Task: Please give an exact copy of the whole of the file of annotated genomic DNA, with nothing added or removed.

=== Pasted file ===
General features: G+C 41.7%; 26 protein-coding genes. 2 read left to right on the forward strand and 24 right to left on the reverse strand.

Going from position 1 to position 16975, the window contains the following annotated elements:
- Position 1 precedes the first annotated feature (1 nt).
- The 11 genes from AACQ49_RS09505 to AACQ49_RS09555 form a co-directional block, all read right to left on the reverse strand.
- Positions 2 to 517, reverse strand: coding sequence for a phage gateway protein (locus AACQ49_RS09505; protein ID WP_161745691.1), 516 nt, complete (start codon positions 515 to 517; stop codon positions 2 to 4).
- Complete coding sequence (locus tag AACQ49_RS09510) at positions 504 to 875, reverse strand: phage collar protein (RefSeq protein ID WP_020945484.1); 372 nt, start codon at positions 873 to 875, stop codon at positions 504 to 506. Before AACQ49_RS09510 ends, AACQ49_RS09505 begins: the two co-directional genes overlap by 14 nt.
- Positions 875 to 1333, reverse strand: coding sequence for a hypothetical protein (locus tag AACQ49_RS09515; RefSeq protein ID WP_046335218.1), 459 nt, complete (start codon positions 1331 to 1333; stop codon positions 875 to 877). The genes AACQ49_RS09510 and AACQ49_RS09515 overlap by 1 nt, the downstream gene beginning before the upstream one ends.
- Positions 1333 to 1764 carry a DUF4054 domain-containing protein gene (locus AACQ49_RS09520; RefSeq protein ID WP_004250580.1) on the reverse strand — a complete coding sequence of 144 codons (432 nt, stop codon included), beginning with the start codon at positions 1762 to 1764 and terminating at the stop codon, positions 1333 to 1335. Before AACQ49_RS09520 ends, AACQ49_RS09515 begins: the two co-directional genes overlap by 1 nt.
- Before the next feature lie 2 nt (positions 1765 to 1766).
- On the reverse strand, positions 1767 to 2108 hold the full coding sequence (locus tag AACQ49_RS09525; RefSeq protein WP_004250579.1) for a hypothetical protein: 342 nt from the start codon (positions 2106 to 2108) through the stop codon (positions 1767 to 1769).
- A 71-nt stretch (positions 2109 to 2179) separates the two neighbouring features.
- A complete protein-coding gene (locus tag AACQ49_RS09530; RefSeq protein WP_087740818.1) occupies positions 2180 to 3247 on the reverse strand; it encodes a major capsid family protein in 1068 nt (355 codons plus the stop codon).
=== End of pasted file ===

General features: G+C 41.7%; 26 protein-coding genes. 2 read left to right on the forward strand and 24 right to left on the reverse strand.

Going from position 1 to position 16975, the window contains the following annotated elements:
- Position 1 precedes the first annotated feature (1 nt).
- The 11 genes from AACQ49_RS09505 to AACQ49_RS09555 form a co-directional block, all read right to left on the reverse strand.
- Positions 2 to 517, reverse strand: coding sequence for a phage gateway protein (locus AACQ49_RS09505; protein ID WP_161745691.1), 516 nt, complete (start codon positions 515 to 517; stop codon positions 2 to 4).
- Complete coding sequence (locus tag AACQ49_RS09510) at positions 504 to 875, reverse strand: phage collar protein (RefSeq protein ID WP_020945484.1); 372 nt, start codon at positions 873 to 875, stop codon at positions 504 to 506. Before AACQ49_RS09510 ends, AACQ49_RS09505 begins: the two co-directional genes overlap by 14 nt.
- Positions 875 to 1333, reverse strand: coding sequence for a hypothetical protein (locus tag AACQ49_RS09515; RefSeq protein ID WP_046335218.1), 459 nt, complete (start codon positions 1331 to 1333; stop codon positions 875 to 877). The genes AACQ49_RS09510 and AACQ49_RS09515 overlap by 1 nt, the downstream gene beginning before the upstream one ends.
- Positions 1333 to 1764 carry a DUF4054 domain-containing protein gene (locus AACQ49_RS09520; RefSeq protein ID WP_004250580.1) on the reverse strand — a complete coding sequence of 144 codons (432 nt, stop codon included), beginning with the start codon at positions 1762 to 1764 and terminating at the stop codon, positions 1333 to 1335. Before AACQ49_RS09520 ends, AACQ49_RS09515 begins: the two co-directional genes overlap by 1 nt.
- Before the next feature lie 2 nt (positions 1765 to 1766).
- On the reverse strand, positions 1767 to 2108 hold the full coding sequence (locus tag AACQ49_RS09525; RefSeq protein WP_004250579.1) for a hypothetical protein: 342 nt from the start codon (positions 2106 to 2108) through the stop codon (positions 1767 to 1769).
- A 71-nt stretch (positions 2109 to 2179) separates the two neighbouring features.
- A complete protein-coding gene (locus tag AACQ49_RS09530; RefSeq protein WP_087740818.1) occupies positions 2180 to 3247 on the reverse strand; it encodes a major capsid family protein in 1068 nt (355 codons plus the stop codon).